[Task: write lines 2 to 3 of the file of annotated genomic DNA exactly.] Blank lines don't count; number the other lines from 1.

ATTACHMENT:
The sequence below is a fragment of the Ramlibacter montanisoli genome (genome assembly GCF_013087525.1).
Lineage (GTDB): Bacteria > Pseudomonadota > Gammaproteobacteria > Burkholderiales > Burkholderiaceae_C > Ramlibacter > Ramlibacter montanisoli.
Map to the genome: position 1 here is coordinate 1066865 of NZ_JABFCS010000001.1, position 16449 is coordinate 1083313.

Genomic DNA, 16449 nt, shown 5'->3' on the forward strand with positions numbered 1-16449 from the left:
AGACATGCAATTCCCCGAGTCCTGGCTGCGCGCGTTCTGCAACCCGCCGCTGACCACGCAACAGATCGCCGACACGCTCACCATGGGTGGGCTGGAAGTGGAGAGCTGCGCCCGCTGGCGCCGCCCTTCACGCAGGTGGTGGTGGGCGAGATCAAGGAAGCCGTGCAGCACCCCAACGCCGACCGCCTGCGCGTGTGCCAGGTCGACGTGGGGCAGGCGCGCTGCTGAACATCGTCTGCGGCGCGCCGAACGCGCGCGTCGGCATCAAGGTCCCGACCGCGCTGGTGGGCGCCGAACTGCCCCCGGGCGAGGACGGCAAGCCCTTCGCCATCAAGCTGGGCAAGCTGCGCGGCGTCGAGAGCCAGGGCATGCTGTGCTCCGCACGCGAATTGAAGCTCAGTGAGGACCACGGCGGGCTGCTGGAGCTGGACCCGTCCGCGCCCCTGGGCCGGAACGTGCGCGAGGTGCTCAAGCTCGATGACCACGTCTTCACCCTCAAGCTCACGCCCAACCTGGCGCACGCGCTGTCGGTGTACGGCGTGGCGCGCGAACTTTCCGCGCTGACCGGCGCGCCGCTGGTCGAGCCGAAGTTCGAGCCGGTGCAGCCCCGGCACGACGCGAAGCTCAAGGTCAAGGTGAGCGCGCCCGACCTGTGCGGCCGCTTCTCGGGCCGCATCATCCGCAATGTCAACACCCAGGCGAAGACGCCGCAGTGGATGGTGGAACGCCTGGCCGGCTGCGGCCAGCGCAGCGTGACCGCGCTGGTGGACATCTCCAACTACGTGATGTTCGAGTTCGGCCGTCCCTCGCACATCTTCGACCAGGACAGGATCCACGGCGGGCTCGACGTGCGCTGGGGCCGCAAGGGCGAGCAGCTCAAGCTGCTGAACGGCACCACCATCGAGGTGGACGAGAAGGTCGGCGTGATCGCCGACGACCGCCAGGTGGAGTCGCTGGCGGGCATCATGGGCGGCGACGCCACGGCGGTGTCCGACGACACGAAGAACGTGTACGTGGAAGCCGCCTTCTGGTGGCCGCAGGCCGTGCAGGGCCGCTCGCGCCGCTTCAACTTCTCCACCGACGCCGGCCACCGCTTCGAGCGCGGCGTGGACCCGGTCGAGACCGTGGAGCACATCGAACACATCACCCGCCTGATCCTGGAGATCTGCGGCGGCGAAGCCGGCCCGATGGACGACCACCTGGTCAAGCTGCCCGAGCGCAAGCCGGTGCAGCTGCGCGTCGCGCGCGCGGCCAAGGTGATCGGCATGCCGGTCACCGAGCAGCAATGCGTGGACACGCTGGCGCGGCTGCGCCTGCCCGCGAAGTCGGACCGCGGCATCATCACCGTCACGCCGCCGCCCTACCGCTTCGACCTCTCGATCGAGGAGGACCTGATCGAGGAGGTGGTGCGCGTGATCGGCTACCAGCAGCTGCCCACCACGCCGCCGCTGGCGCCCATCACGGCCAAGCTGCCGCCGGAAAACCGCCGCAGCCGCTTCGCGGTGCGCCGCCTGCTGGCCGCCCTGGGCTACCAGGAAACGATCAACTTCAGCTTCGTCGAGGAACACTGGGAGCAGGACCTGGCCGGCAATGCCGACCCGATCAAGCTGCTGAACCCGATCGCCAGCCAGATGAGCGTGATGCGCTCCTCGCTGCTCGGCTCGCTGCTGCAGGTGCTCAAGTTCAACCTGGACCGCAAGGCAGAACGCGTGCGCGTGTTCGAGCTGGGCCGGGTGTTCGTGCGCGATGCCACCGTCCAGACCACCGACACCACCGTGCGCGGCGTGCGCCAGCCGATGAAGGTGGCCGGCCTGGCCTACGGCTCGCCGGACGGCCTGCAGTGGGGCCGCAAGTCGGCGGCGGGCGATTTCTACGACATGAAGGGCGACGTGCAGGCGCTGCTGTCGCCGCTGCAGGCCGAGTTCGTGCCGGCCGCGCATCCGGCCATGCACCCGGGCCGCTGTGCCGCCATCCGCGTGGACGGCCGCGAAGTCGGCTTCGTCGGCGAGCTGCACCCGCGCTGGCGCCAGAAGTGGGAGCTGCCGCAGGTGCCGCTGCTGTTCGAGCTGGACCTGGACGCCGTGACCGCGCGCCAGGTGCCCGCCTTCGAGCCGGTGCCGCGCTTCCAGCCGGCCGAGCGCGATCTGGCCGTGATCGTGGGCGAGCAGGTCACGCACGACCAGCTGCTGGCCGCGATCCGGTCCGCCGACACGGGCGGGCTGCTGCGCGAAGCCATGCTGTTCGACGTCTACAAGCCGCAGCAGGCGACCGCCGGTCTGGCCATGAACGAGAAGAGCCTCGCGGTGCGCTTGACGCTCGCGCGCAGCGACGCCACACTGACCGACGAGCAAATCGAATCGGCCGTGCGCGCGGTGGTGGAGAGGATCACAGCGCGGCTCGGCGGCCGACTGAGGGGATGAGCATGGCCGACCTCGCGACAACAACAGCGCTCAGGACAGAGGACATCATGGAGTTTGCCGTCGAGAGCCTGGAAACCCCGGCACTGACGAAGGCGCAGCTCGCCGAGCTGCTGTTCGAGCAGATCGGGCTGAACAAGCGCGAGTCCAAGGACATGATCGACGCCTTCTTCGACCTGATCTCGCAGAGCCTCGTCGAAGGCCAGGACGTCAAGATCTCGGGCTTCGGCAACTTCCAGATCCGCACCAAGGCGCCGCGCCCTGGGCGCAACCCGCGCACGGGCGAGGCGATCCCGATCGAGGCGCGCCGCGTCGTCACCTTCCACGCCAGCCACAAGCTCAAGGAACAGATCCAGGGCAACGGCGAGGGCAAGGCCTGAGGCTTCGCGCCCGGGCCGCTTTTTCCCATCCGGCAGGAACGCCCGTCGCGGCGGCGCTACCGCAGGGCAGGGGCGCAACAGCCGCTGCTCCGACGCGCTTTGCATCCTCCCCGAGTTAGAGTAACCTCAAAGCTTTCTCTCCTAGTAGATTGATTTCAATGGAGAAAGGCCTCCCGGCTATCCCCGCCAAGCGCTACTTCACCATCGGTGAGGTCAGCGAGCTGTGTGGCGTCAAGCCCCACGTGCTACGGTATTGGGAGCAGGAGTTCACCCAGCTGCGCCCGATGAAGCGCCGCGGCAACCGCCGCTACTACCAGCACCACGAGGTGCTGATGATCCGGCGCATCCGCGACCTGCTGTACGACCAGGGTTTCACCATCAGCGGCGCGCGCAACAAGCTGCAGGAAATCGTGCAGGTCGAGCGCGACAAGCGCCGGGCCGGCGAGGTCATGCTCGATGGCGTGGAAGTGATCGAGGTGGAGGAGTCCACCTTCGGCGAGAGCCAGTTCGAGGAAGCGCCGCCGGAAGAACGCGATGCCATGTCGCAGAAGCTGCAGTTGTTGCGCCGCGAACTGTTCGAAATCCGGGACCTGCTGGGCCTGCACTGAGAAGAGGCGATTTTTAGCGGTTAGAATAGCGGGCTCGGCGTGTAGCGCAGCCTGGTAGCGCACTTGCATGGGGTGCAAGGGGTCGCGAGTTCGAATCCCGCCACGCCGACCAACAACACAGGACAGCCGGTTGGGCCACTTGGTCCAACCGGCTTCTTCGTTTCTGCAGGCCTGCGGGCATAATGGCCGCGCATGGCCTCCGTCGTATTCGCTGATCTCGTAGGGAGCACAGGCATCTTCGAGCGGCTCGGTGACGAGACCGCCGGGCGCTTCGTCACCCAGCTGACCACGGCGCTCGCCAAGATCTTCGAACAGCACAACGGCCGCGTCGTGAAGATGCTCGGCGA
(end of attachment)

Lineage (GTDB): Bacteria > Pseudomonadota > Gammaproteobacteria > Burkholderiales > Burkholderiaceae_C > Ramlibacter > Ramlibacter montanisoli.
Map to the genome: position 1 here is coordinate 1066865 of NZ_JABFCS010000001.1, position 16449 is coordinate 1083313.